After such a demoralizing result dashed the fan bases hope for a new regime, where are the players? Save me from the “If you are effected by one game, you are weak,” nonsense. It is not about thinking you are a loser or anything of that nature. The problems are more likely related to looking over your shoulder at the backup. Moves like going to Wright to start the second half could understandably make Seals think his spot as starter is tenuous. The snap counts show the substitution packages were minimally used. Does that change after a loss to ETSU?

Where is the attacking defense we heard about all fall camp? Clark Lea seems like a straight shooter from his interviews. He has been too candid for some. My gut reaction is that the coaches thought vanilla defense could contain ETSU, and it really did for most of the game. Outside of Jaylen Mahoney getting burned 3 or 4 times and a missed run fit or three, the defense did almost not poorly. ETSU’s offense really only scored 13 points. The other 10 came from a scoop and FG after an interception returned for a TD was called back for taunting. DC Jesse Minter should show us more of his tricks against an FBS opponent … if they exist.

Is anyone besides Will Sheppard going to step up this season? I am not out on Ken Seals. I think the ETSU is an aberration, but it remains to be seen how the QB situation unfolds and potentially hinders their play. Sheppard was targeted on 17 of the 42 Commodore passing attempts. Amir Abdur-Rahman was only used on special teams. Ben Bresnahan, out for tomorrow’s game, was only targeted twice. Cam Johnson and Chris Pierce did have 9 and 6 targets, respectively. The next man up could be Devin Boddie who had 33 yards while catching all 3 targets. More importantly, somebody on the defense needs to take the lead. Elijah McAllister was good while on the field but was limited a bit. Daevion Davis failed to make a mark. Dashaun Jerkins and Mahoney both squandered good chances for interceptions, with Mahoney probably able to score if he makes his grab.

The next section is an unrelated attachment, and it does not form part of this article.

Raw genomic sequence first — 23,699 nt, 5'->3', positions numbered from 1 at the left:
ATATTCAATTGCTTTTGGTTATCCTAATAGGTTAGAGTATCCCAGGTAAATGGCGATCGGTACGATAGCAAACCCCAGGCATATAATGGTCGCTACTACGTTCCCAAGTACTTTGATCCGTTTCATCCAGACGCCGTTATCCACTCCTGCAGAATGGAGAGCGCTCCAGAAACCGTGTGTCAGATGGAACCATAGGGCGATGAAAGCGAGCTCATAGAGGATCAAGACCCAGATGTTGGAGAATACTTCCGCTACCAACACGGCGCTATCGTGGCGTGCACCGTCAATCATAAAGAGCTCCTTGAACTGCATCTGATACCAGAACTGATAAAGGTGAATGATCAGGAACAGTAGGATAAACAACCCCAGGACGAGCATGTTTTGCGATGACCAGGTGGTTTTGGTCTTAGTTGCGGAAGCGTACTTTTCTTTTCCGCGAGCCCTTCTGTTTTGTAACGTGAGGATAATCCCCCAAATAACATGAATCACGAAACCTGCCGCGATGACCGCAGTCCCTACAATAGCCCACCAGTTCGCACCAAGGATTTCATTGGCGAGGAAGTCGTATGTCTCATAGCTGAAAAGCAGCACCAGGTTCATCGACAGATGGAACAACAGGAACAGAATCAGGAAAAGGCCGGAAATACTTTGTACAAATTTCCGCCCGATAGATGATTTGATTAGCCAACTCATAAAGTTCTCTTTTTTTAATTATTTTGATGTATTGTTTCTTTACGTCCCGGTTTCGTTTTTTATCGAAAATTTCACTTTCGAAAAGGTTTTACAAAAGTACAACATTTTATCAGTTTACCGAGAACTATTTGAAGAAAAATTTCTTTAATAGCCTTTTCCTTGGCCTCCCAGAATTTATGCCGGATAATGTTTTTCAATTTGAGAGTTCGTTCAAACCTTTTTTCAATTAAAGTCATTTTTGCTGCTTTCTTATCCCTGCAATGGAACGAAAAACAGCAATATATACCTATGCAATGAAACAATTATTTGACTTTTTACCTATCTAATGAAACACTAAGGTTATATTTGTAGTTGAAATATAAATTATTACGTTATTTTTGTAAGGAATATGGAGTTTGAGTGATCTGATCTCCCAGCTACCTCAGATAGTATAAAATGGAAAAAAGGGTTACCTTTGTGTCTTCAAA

To that point for the offense, is separation the real issue in the passing game or was it more about bad/hurried reads? I know it is a whole lot easier to analyze when an option is open A) after the fact and B) when not being chased by 250+ pound men trying to take your head off. Looking over my notes, there are a 4 times when the announcers mentioned separation, either in the moment or later in the game recalling a critical play, where an option was wide open. Without knowing the designed progressions, I cannot say whether Seals could/should have gotten to that option. Those were the times when guys were OPEN, too. If Seals is going to be the mid- or upper-tier SEC QB most of us thought he could be after last season, the definition of “open” needs to extend beyond targets with no one within 5 yards. For instance, the first third down of the game needs to be complete. On a rollout to his right, Sheppard had the defender on his inside hip and trailing. Seals needs to at least give his WR a chance by getting the ball high and outside instead of low and right at the numbers to nearly be picked off. The offensive line consistently collapsing certainly plays a part in rushed reads, but he needs to stand in and accept that he is going to take some shots to make plays.

*Not a typo this time but also in jest. Mostly.